As national elections approach in our Iraq colony, you can almost feel the electricity in the air. Not that there’s much actual electricity—power service ranges from nine to 15 hours a day in most of the country, and electricity generation in Baghdad has fallen off by 20 percent in the past week, according to the latest U.S. report.
On second thought, that crackle in the atmosphere is probably gunfire. It’s certainly not from the upcoming elections. As Borzou Daragahi of Beirut’s Daily Star put it this morning in his dispatch from Baghdad:
With 100 days to go before elections are scheduled to be held to decide Iraq’s future, no posters adorn the capital’s streets, and no names are being bandied about. There have been no debates scheduled, no candidate forums, no voter education guides. Instead, Iraqi and American officials are raising serious doubts as to whether legitimate elections are possible.
Daragahi rightly noted that under Saddam Hussein‘s dictatorship, politics in Iraq “became a dark and secretive enterprise rather than a forum for solving common problems.”
Thank God that’s not the situation here in the U.S. of A., I say, as I wait impatiently for the release of records of deliberations by Dick Cheney‘s energy task force, of the White House–censored 28 pages from the congressional report on Saudi Arabia’s connection to 9/11, of a full account of what Cheney and Supreme Court Justice Antonin Scalia talked about while they were killing ducks this past January, and of the U.S. military’s own reports on what kind of Abu Ghraib–like behavior has taken place in Guantánamo Bay’s military prisons.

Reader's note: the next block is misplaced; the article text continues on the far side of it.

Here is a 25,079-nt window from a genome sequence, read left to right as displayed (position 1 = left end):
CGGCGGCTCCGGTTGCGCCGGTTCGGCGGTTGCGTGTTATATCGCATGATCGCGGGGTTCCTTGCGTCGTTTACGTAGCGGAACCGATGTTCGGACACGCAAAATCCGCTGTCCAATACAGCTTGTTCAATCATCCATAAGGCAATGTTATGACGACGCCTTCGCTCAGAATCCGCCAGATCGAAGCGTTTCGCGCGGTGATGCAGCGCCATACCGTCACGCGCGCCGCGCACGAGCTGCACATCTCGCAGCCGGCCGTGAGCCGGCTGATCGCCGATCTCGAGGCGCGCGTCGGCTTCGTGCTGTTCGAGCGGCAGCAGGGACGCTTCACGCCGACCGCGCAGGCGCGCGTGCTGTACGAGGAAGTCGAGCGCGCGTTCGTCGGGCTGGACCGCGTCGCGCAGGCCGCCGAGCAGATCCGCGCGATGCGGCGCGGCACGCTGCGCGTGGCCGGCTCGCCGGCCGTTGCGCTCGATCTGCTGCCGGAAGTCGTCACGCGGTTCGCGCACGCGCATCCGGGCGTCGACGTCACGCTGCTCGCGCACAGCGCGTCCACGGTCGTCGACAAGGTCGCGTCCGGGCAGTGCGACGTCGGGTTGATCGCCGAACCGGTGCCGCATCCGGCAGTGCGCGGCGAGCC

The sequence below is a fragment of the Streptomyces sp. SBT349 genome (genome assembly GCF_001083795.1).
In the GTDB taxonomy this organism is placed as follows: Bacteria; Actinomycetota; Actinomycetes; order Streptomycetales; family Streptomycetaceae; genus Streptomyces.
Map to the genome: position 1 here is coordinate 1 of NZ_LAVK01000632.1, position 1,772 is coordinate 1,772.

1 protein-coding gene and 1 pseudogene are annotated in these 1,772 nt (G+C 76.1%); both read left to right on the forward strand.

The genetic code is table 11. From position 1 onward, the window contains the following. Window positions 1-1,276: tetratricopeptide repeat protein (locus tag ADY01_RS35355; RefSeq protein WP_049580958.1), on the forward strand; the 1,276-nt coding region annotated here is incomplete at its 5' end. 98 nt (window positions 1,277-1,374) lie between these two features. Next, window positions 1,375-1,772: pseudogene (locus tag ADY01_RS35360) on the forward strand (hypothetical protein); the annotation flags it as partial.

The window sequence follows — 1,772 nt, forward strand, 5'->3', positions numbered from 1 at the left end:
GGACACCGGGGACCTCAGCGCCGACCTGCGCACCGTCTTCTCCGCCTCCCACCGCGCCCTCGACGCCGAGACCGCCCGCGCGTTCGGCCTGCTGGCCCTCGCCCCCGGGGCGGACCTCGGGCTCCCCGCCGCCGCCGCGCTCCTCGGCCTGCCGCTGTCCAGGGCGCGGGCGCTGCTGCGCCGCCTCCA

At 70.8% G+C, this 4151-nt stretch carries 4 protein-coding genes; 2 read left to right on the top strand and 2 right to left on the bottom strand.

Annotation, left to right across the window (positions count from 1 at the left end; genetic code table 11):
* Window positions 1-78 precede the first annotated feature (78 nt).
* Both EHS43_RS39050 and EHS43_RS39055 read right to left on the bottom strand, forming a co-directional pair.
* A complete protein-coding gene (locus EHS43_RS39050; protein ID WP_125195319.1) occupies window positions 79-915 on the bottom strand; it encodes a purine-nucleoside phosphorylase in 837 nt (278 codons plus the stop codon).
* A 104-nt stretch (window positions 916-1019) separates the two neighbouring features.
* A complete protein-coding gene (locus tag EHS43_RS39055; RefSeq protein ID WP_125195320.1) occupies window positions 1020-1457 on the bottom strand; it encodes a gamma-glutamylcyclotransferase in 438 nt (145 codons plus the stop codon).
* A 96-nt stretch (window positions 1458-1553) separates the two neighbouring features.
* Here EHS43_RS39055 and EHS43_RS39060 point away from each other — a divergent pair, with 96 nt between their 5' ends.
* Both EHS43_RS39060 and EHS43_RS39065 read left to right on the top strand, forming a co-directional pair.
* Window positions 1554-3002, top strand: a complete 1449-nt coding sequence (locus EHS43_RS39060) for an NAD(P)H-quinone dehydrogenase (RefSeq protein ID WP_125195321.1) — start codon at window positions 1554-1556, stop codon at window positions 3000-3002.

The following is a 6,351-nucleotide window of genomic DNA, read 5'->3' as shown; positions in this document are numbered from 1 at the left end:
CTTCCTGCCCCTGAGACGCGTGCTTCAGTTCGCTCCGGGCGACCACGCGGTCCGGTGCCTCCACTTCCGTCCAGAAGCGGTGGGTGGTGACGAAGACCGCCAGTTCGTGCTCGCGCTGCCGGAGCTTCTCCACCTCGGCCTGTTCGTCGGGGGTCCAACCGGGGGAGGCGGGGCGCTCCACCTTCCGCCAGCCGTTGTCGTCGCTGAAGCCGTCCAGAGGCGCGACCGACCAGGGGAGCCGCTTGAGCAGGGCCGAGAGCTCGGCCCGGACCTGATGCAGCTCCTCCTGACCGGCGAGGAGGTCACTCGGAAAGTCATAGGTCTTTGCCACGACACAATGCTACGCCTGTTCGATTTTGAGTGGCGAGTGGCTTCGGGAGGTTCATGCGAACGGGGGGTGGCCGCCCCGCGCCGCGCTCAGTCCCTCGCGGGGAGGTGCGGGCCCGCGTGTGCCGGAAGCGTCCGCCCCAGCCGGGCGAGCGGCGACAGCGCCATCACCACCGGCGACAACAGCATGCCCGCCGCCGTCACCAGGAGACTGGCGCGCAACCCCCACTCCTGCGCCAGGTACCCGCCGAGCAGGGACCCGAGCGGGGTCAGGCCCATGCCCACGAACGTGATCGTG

Seymour Hersh, who’s been kicking the Bush regime’s ass in The New Yorker and elsewhere, predicted on The Daily Show last night that “when we learn all there is to learn” about Guantánamo Bay, “we’re going to be mightily ashamed. … It’s a blot on all of us.” We already have a 115-page report from three former prisoners, plus other allegations, including a claim from former prisoner Tareq Dergoul that he was “beaten like a beast” and had his head shoved down a toilet—while a video camera recorded it.
See this Washington Post story on Major General Geoffrey D. Miller, the former Colonel Klink of Camp X-Ray. He’s the guy who told Abu Ghraib officials that guards should be “actively engaged” in extracting information, an order that got a “thumbs up” from Lynndie England.
But for those unarmed Iraqis who aren’t in jail, shooting at our troops, or cowering in the rubble of their homes and who want to get away from all the pre-election excitement, there’s good news from Baghdad: Iraqi Airways resumed international flights this month, after being grounded for 14 years by war and sanctions and then more war.
The airine will fly to Syria and Jordan twice a week and has already sold “dozens of tickets,” officials said. It’s a little pricey, though. Like if you want a return flight to Baghdad from Amman, Jordan? It’ll cost you $750, says CNN, compared with $40 for the same trip by road. If you’re driving, be sure to load your rifle before you go.
You may have to drive anyway. A U.S. Department of Commerce report says that only one plane in the Iraqi Airways fleet is operational.